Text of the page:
I’m not moping, though. We see each other a lot and I love that time. The other day we were talking about crushes, over pizza. You explained that a crush is “when you love someone so much but they don’t love you back or maybe even know.” I asked if you’d ever had a crush. (You have.) You said no. (You’re incorrect.) But, you said, “even though I’ve never had a crush I think some people have had crushes on me.” Well I wouldn’t know about that, kiddo, but it’s clear to me already that 8 is not the same as 7 1/2.

Speaking of 7 1/2, since my last letter to you a lot has changed with our business. The book came out, and became a best seller. You don’t care about book sales, but you find the title hilarious and keep asking to see it again and then giggling. Swears are a hot topic in the house right now and we’re talking a lot about how to use words carefully and why words can upset some people more than others.

Melissa and I love the work we’re doing for RSG. We get such an energy off of it, and off the impact we have. We truly feel like we’re making work better, Lil, and that’s exactly what we wanted to do. We’re starting to make offers on office space and I hope that my next letter will be able to treat that as a done deal.

Speaking of next letters, I’ve been thinking about these. The first kids in your class are starting to get their own smartphones. In a few years I imagine the tide will have fully engulfed your peer group, and I don’t want these letters to be a thing that someone uses to tease you. Right now my plan is to keep writing them until you’re 10, and then get your opinion about what to do with them. I didn’t know, when I started writing them, whether I’d keep it up or not. But every 6 months as your birthday (or half-birthday) comes up and I think about it, I can’t imagine not writing one. I imagine 10 will feel that way, too.

For your 8th birthday you asked about learning to program, and learning to pick locks. I’m gonna go figure out whether it’s legal to buy lockpicks in Ontario or whether we need to first teach you how to make your own. In a few days you’re back at our place. I’m really looking forward to it.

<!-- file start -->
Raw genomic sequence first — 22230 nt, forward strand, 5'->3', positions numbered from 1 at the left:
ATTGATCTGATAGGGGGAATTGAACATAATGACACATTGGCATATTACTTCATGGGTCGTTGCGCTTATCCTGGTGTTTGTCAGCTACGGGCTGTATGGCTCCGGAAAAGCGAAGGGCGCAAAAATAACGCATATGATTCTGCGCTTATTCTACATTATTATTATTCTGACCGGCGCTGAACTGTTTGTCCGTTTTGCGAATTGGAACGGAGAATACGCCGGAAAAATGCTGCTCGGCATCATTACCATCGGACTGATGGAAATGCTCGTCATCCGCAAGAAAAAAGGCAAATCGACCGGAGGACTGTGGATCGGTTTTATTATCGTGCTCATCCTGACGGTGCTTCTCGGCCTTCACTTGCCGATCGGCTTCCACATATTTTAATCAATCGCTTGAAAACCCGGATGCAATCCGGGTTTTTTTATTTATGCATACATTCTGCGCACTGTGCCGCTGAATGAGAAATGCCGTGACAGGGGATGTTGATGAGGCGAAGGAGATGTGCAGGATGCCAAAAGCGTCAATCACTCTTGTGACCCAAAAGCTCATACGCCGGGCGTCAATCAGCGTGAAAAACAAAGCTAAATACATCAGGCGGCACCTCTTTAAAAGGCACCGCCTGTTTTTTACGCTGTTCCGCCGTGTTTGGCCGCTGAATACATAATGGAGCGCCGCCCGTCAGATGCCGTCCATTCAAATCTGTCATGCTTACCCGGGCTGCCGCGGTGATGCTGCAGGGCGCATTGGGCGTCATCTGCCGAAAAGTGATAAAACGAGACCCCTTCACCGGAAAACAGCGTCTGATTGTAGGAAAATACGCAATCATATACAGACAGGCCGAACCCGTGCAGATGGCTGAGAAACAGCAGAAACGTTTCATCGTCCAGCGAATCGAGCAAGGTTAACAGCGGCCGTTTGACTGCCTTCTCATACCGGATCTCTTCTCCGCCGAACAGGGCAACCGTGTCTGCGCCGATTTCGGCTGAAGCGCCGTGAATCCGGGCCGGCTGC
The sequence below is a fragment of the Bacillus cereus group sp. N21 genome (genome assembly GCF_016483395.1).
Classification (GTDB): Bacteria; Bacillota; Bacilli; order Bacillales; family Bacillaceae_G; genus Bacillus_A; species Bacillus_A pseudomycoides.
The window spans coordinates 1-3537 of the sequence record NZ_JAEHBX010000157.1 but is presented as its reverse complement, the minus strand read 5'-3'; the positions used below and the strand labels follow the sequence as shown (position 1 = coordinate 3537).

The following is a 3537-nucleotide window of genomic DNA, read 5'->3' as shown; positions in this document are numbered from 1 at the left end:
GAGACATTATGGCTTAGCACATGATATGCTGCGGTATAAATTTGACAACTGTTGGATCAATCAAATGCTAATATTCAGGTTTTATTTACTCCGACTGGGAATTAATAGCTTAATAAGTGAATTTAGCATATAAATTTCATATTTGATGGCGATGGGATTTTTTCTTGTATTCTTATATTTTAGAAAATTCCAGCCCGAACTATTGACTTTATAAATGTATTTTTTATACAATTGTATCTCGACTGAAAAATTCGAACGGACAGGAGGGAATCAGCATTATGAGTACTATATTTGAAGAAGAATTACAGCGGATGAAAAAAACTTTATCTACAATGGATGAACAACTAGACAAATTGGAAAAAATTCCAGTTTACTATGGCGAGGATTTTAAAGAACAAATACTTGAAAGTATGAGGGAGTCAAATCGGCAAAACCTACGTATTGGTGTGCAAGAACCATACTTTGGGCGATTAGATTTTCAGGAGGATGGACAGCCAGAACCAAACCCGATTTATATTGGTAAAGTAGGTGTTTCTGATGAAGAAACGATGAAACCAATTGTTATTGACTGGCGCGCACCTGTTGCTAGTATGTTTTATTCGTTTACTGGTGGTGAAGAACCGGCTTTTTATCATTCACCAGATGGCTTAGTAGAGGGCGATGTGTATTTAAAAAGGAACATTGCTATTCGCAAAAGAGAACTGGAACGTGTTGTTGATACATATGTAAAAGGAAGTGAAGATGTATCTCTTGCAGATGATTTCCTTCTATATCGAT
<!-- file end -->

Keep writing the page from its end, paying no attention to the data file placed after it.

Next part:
Love you kid,


Beatrix: Two

Hi B,

It’s Monday night and the house smells like brisket. Your mom and I have started making more hibernation food. We had a long fall but it took a sharp turn a week ago, and right now it’s dumping down snow. You don’t seem to mind. We asked you this morning what you wanted for your birthday and you said, “pizza and cupcake” so that’s what you got. Your version of hibernation food, I guess.

You’re a full contact kid, B. You’re gigantic, which helps, but in the time since my last letter to you, you’ve developed this new physicality and confidence. It’s the best. You move furniture to create makeshift ladders. When I threaten to tickle you, you say “no!” and then, instead of fleeing, you set your shoulder and run right at me.

2017 has been a hard year for the world. Your mom and I quit our jobs to build the business because we saw too many ugly things happen. We saw people being hurt and we felt like we had to do something about it. We work with leaders to help them understand what their job is, how they can make their world better and fairer and more thoughtful. We help them take accountability for what happens in it. Often at night, after you’re asleep, your mom and I will sit in the living room with a drink, and check in. Are we doing the work we want to be doing? Can we see the impact? Do we have the energy to do more? So far, the answer is always yes. Your mom and I are working hard, but we think we’re doing stuff that matters.

This year has beaten a lot of people up, but it’s galvanized many of us, too. Before 2017, I think smart people could congratulate themselves for seeing that the world is not black and white, it’s full of grey. That’s true, B, and important to remember. But you can lose yourself in the grey. You can get comfortable not having a point of view, not taking sides. There are things worth fighting for and sides worth taking, Beatrix. I hope you’ll be proud of the sides we take and the fights we choose. I hope that, by the time you read this, it’ll feel like those fights are far away and long-settled. And I hope that I’m around to see what issues you take up as your own. Punch up, not down, B. The world we want doesn’t emerge from the grey on its own.

I should go. Your mom is pouring wine and I’ve been re-reading this letter over and over, as I always do. I don’t think you’ll be in your crib much longer. You’re too strong, too tall, and too independent to let it hold you in. Your favourite foods are grapes, rice, cauliflower, brisket, and soup. You put ice cubes in your milk for some reason. Last week you learned to say, “I love you.” And every time you hear the door, you run up excited in case it’s Lily.